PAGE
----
Ashbury Manor
Ashbury, Berkshire

Ashbury Manor is arguably one of the finest and most original manor houses in the country. Dating from 1488, with later additions and constructed of cut stone, chalk and brick under a stone slate roof, the house has been sympathetically maintained without significant alteration.

Set back from the rest of the village, the Manor has ample reception and bedroom accommodation, together with an attached cottage. Set to the east of the house are the barns and outbuildings arranged around a large courtyard with an impressive timber framed barn with tiled roof.

Ownership of Ashbury Manor can be traced back as far as AD 840, although the grant of 'Aysshebury' to Saint Dunstan, Abbot of Glastonbury in AD 947 is perhaps the more important. Ashbury remained in the ownership of Glastonbury Abbey until the Dissolution in 1539. The substantial majority of the current house is credited to Abbot John Selwood in 1488 and that it was intended to serve as an occasional residence for the Abbot and as a hostelry for young monks journeying from Glastonbury to study at Oxford. The Blessed Richard Whiting, the last abbot, who was hanged during the Dissolution, is known to have particularly favoured Ashbury, along with Sturminster Newton Manor in Dorset. The kitchen and cottage wings are later additions dating from the mid 1800s.

The nature of the occupation of the property is largely responsible for its present highly original form. Having been superseded by Ashdown Park, from about 1620 until 1956, the property was occupied by tenants. It is common in these circumstances for only the minimum expense to be made on essential repair and maintenance, by both landlord and tenant and this has ensured its survival.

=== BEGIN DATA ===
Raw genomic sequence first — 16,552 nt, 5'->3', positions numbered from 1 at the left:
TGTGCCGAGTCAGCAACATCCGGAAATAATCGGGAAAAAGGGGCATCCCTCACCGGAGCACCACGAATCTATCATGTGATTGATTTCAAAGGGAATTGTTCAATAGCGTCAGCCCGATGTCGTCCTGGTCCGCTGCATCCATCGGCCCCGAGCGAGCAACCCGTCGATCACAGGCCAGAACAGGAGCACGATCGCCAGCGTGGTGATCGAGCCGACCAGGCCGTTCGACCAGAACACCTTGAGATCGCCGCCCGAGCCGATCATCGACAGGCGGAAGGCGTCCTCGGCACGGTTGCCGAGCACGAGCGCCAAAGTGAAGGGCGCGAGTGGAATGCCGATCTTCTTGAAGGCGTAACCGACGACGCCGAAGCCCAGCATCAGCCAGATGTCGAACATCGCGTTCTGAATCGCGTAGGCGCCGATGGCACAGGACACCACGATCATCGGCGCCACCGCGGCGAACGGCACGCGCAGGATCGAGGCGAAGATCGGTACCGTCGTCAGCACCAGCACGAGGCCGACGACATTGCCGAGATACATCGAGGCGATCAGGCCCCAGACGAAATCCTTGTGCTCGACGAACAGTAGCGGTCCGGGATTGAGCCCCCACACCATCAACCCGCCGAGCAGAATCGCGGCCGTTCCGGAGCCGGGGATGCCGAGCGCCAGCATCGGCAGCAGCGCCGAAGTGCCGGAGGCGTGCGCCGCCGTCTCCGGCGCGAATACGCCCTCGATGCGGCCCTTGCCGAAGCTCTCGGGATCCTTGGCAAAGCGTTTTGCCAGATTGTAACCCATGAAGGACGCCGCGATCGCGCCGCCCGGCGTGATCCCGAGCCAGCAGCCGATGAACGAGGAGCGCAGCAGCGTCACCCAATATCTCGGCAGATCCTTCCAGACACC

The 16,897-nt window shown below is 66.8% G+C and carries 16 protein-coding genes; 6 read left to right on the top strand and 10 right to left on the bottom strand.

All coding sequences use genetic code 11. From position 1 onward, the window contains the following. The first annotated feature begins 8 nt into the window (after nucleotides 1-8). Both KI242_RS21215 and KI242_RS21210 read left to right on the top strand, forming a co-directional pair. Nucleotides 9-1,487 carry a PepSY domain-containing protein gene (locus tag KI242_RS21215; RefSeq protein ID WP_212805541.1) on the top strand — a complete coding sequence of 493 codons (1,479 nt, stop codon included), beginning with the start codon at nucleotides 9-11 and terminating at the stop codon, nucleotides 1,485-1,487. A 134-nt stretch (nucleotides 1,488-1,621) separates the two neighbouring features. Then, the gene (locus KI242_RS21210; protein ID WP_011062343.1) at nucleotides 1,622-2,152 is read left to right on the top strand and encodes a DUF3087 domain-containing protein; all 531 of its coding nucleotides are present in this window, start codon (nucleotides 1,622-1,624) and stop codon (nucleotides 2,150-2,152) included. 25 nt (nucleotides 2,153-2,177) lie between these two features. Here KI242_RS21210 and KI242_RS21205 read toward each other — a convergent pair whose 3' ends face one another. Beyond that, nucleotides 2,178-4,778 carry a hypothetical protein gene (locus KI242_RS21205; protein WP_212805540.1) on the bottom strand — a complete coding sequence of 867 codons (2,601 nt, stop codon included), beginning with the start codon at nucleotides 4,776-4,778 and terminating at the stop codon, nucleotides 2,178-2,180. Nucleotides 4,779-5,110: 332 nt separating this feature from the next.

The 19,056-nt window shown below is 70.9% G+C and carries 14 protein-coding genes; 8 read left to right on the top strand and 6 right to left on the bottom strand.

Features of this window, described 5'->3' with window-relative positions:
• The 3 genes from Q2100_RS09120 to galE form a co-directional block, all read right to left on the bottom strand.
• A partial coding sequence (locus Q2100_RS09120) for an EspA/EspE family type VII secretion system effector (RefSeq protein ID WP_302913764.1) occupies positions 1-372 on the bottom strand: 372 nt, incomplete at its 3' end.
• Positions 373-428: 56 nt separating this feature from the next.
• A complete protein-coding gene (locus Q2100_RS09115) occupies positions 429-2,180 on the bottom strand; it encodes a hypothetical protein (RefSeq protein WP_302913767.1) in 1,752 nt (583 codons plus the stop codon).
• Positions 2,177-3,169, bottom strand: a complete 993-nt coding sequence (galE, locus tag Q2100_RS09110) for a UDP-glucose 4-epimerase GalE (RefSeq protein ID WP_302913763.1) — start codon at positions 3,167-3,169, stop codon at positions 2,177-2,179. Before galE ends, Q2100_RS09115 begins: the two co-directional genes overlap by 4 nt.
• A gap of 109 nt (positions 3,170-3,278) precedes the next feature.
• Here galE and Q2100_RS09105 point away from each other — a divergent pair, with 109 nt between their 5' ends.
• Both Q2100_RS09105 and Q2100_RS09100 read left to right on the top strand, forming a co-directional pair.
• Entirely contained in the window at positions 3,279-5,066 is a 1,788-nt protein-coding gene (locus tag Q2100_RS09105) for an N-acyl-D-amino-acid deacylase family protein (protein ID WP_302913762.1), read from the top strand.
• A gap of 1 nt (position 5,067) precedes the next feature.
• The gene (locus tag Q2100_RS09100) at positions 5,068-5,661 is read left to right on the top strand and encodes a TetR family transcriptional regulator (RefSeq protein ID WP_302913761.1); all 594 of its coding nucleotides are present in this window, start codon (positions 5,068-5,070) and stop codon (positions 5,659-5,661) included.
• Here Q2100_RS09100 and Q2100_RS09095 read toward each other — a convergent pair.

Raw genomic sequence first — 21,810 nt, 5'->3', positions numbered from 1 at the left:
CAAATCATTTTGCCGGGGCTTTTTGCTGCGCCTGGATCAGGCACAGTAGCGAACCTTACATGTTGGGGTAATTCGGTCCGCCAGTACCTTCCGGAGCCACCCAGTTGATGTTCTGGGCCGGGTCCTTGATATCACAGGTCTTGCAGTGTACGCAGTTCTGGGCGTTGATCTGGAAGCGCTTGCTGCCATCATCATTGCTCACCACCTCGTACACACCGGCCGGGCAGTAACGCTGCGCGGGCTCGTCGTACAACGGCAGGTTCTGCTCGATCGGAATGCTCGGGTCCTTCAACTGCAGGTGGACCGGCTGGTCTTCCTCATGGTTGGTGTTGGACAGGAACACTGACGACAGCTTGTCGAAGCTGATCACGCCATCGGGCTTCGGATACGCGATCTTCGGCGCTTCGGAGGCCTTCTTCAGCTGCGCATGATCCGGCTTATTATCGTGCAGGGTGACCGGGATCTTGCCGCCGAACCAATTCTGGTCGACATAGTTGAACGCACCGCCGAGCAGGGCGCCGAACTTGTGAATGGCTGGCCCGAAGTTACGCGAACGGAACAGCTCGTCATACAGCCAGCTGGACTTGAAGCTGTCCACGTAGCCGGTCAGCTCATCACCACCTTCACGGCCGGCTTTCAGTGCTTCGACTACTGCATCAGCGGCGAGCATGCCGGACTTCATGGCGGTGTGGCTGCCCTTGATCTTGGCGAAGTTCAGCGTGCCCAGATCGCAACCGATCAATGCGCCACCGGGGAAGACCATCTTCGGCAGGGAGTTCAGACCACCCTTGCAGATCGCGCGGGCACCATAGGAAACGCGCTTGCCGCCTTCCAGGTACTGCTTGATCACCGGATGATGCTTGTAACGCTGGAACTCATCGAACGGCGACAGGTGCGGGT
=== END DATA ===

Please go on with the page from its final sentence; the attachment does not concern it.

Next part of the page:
Within the principal structure much of the internal partitioning dates from the 15th century, with some wonderful panelling, timberwork and ceiling roses. On the first floor, the master bedroom, believed to be the Abbot's Chamber, has an impressive continuous frieze of traceried panels. A 15th century screen separates the chamber from the dressing room above the porch which may well have been an oratory or chapel. Hence the building's alternative name of Chapel Manor.

Following acquisition by the vendors family in 1956 (having occupied since 1927 as tenants) from the Craven estate, a systematic investigation and restoration was undertaken with some sympathetic alteration. A detailed article on Ashbury Manor appeared in Country Life Magazine spread over two issues in October 1966 to which this note is attributed.

Ashbury Manor is a private residence. It was last offered for sale by Humberts in 2004.

 

    Nash Ford Publishing 2004. All Rights Reserved. The location of this country house is now administered by Oxfordshire County Council.